I agree in some areas but wrt to the topic at hand, namely coal fired power stations we are lagging behind very badly. Don’t you read the real news?


          • #
            James Murphy

            Even if, by some miracle, we were deemed to be “leading the world” when it comes to virtue signalling and destroying our economy, it would not be enough. the arguments would switch to “we must do more”, “we can do better”, “we must maintain our position on the global stage”, etc…

            With these implacable zealots, the words may change, but the message never does.


          • #
            Sceptical Sam

            It’d be good to try and keep up with where Pres. Trump has taken the USA.

            Fracking. In.

            Paris. Out.

            Coal. In.

            EPA. Out.

            You get the idea?


  • #

    can’t believe coal was omitted in the 2GB news bulletin story on the ACC report this morning – especially given the pro-coal stance of many on the station:

    updated 19mins ago -

    11 Jul: SBS: AAP: ACCC calls for major energy market reforms
    The report found there should be a cap on any further mergers or acquisitions by a company with more than 20 per cent market share. Building new power generation facilities would be allowed.

    It also recommends governments effectively underwrite the construction of new dispatchable power sources – either baseload COAL or gas – by guaranteeing long-term contracts for large industrial and commercial users…

    Federal resources minister Matt Canavan seized on that recommendation, arguing it bolstered a push among some Nationals MPs for more coal investment.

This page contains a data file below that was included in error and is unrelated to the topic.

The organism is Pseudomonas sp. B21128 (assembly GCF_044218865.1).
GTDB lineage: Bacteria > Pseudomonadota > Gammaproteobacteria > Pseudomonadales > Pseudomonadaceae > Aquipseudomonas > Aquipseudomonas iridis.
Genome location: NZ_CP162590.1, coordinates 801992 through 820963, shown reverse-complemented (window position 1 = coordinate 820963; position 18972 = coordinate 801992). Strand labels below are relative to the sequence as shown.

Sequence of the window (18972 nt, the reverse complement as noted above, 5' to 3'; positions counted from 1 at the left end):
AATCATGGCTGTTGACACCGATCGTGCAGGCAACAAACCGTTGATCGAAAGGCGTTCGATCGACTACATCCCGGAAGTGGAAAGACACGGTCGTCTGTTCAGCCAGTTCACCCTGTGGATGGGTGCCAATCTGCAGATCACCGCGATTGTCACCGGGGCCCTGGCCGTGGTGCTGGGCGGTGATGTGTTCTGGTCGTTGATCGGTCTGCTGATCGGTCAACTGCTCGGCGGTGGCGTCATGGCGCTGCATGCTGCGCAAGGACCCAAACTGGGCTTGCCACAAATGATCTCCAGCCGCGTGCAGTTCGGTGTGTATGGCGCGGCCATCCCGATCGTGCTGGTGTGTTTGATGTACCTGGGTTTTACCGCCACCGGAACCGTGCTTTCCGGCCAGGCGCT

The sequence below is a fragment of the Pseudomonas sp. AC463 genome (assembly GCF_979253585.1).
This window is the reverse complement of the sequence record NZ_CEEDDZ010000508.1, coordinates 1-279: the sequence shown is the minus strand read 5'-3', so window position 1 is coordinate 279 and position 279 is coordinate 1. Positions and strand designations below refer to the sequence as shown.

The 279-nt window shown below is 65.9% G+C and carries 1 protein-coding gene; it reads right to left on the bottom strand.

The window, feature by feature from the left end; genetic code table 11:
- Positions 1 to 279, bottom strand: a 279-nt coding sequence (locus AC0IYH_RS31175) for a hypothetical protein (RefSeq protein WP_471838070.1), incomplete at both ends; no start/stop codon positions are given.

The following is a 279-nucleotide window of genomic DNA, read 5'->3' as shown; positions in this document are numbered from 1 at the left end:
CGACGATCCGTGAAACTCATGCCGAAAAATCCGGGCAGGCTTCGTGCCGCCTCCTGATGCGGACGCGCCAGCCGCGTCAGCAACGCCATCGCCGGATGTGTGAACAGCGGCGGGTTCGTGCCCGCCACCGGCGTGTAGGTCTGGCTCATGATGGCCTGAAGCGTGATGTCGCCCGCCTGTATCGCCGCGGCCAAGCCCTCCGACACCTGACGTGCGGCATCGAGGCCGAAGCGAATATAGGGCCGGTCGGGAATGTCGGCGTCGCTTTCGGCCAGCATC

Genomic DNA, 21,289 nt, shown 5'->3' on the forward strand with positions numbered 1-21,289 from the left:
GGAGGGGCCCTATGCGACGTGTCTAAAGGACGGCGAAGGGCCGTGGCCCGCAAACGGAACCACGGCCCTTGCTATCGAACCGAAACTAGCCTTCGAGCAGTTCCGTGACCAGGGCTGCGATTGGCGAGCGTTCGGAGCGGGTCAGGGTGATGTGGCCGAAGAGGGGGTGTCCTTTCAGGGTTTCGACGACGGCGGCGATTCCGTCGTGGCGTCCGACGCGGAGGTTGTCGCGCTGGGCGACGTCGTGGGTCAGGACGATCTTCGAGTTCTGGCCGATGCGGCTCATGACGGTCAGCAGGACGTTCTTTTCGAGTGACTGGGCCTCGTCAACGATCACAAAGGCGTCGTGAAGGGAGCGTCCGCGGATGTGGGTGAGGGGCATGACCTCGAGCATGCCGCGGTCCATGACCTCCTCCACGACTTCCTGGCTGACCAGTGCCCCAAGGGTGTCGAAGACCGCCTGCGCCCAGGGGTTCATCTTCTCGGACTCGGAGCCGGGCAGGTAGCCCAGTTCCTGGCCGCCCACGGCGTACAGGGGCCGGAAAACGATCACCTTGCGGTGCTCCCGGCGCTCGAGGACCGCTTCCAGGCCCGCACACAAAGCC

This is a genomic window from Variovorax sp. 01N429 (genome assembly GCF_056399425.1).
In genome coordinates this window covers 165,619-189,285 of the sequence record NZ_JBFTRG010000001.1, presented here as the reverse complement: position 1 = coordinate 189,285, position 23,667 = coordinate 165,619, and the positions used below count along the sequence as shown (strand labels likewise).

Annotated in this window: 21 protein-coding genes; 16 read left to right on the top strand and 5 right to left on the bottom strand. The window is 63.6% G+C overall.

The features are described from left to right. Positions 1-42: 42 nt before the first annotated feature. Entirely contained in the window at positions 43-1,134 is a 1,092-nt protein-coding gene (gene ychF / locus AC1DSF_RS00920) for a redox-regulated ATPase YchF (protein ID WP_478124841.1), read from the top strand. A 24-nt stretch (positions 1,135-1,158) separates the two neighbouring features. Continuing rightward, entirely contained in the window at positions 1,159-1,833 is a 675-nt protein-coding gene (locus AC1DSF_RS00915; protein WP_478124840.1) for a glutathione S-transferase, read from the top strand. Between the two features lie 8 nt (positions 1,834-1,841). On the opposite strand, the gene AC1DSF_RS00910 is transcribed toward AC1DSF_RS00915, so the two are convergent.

“The ACCC has recommended the government underwrite baseload power investments. Once again common sense of the Nationals is vindicated,” he tweeted on Wednesday.

    Mr Frydenberg said the government would carefully consider that recommendation, saying it identified market failure where companies had struggled to get finance…


  • #

    It was fun watching the “locking of horns” between Latham and Richardson. I’m certainly with Latham on this one as he touched a sore nerve on Richardson who has now been exposed as a hypocrite since he himself criticised Shorten on many occasions on the exact same issues. Clearly Richardson didn’t like Latham robocalling for ON despite the fact Richardson in the past agreed with Latham’s views presented in the calls on Shorten. It’s time Richardson to come clean.


    • #

      Seldom watch Paul Murray but I saw that one. Good value. The right has welcomed Latham to the fold in the last few years but he is a powder keg at the best of times. I also saw the episode that got him taken off air when he made a low attack on Andrew Robb who wrote Black Dog Daze about his battle with depression.

      Round 2 next Mon night I believe.


      • #